I know WEIC has a seemingly impossible task to accomplish and I know there’s a nearly incomprehensible amount of information out there about finances and funding alone, but when you give out inaccurate information and accurate information is offered back to you, own it and acknowledge it.  The tax pool might not seem like a major bullet point when it comes to the funding portion of WEIC but it matters.  If you’re wondering, the inaccurate statement was along the lines of Red Clay paying money to Christina, Brandywine, and Colonial through the tax pool.  Essentially, Red Clay is the only “giver” in the pool, everyone else is a “taker”.  There was a time when that was accurate but that was more than 5 years ago.  Since then BOTH Red Clay and Christina contribute more to the pool than they get back.  BOTH.  Whether you personally believe that or not, numbers don’t lie.

In the context of explaining to Red Clay residents that WEIC is charged with implementing a plan to merge all Wilmington schools into the district that does not adversely affect Red Clay tax payers, saying that Red Clay pays money to everyone else in the pool (suggesting an existing adverse relationship between the pool recipients and Red Clay taxpayers), that’s a big snafu carrying a big negative connotation. And it needs to stop yesterday.  The email I sent is below:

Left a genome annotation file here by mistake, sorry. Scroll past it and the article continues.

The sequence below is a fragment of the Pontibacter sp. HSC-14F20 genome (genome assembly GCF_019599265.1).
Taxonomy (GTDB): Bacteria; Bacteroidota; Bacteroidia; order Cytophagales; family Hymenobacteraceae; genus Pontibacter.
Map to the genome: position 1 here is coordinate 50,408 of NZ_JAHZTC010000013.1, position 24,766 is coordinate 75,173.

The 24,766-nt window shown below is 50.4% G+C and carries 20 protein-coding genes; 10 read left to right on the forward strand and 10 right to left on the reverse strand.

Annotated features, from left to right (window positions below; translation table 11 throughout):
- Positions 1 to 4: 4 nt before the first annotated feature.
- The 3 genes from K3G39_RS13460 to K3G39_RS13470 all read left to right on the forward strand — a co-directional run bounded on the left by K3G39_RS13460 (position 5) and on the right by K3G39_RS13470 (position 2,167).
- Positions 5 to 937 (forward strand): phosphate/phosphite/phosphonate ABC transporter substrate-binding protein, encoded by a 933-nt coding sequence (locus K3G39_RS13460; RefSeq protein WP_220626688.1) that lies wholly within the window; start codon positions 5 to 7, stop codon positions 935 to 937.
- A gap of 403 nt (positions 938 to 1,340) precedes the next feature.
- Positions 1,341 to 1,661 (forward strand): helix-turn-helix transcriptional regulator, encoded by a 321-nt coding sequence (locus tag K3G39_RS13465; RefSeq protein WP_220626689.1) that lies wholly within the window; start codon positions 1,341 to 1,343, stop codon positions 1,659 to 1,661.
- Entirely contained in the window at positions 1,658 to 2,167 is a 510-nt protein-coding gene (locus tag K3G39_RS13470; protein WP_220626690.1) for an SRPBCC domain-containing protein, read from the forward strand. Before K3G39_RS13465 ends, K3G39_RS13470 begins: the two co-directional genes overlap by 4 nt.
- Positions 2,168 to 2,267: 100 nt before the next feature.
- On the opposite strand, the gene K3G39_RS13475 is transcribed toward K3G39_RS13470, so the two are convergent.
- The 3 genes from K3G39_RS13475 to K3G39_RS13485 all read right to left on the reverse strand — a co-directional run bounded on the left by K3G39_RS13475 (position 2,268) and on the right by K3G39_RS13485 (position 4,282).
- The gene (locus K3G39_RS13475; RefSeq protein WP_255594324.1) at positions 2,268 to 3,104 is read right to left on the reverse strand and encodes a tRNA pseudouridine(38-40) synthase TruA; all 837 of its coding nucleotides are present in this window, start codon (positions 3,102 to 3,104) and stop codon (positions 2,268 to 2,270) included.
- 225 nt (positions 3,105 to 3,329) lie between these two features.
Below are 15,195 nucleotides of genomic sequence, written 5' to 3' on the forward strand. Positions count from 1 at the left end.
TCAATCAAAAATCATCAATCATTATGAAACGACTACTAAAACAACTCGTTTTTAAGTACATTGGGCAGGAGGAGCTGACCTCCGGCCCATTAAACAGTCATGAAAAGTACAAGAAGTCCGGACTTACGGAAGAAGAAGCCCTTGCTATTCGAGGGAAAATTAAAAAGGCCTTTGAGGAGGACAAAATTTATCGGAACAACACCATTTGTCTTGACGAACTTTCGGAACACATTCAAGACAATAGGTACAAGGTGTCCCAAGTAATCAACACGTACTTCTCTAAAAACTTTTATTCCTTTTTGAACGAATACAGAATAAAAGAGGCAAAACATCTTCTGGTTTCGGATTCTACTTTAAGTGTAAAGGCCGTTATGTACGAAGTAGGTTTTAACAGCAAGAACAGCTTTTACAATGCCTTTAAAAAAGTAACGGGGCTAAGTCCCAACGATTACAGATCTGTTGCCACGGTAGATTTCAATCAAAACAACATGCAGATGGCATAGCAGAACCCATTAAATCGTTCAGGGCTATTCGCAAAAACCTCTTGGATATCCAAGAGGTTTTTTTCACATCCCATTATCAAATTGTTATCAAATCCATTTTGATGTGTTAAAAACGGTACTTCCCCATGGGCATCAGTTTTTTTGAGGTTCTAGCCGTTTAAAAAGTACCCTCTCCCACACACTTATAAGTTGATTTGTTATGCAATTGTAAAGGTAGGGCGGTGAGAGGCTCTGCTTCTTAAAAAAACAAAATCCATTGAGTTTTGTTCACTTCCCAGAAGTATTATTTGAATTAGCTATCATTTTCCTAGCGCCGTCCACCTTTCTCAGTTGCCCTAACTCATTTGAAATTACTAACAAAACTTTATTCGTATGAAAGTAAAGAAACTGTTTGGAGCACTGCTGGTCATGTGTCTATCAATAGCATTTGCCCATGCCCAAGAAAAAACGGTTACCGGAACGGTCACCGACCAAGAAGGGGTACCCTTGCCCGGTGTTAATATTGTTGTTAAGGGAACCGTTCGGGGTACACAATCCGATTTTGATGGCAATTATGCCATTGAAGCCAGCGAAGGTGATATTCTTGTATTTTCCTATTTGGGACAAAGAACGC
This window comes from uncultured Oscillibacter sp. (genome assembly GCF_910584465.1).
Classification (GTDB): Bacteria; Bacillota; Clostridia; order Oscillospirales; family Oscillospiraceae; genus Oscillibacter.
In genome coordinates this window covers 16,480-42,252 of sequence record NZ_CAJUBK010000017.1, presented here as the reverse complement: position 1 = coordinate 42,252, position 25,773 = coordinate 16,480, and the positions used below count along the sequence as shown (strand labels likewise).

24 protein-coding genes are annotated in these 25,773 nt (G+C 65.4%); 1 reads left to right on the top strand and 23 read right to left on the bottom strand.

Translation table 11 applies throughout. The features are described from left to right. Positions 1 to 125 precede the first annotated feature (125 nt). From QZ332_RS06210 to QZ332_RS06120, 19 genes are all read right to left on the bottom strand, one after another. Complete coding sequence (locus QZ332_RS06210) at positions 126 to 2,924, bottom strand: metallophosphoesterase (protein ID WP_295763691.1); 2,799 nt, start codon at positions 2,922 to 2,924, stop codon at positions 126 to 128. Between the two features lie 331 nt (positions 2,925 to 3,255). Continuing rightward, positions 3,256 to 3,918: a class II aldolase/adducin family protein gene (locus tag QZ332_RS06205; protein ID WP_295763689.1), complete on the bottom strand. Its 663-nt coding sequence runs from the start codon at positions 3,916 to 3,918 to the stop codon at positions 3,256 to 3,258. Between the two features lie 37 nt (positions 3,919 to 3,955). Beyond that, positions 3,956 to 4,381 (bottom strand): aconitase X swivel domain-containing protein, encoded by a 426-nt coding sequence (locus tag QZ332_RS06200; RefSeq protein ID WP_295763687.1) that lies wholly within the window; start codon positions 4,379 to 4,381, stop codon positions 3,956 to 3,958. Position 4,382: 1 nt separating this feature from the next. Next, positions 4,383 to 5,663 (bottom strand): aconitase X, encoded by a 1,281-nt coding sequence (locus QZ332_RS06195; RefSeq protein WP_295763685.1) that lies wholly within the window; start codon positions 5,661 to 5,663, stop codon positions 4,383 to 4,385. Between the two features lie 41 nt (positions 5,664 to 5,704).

To the Members of the Wilmington Education Improvement Committee;

It was brought to my attention that a member of the Commission has again publicly disseminated incorrect information regarding the distribution of tax receipts from the New Castle County Tax District (AKA- the tax pool) to the 4 participating public school districts in the county.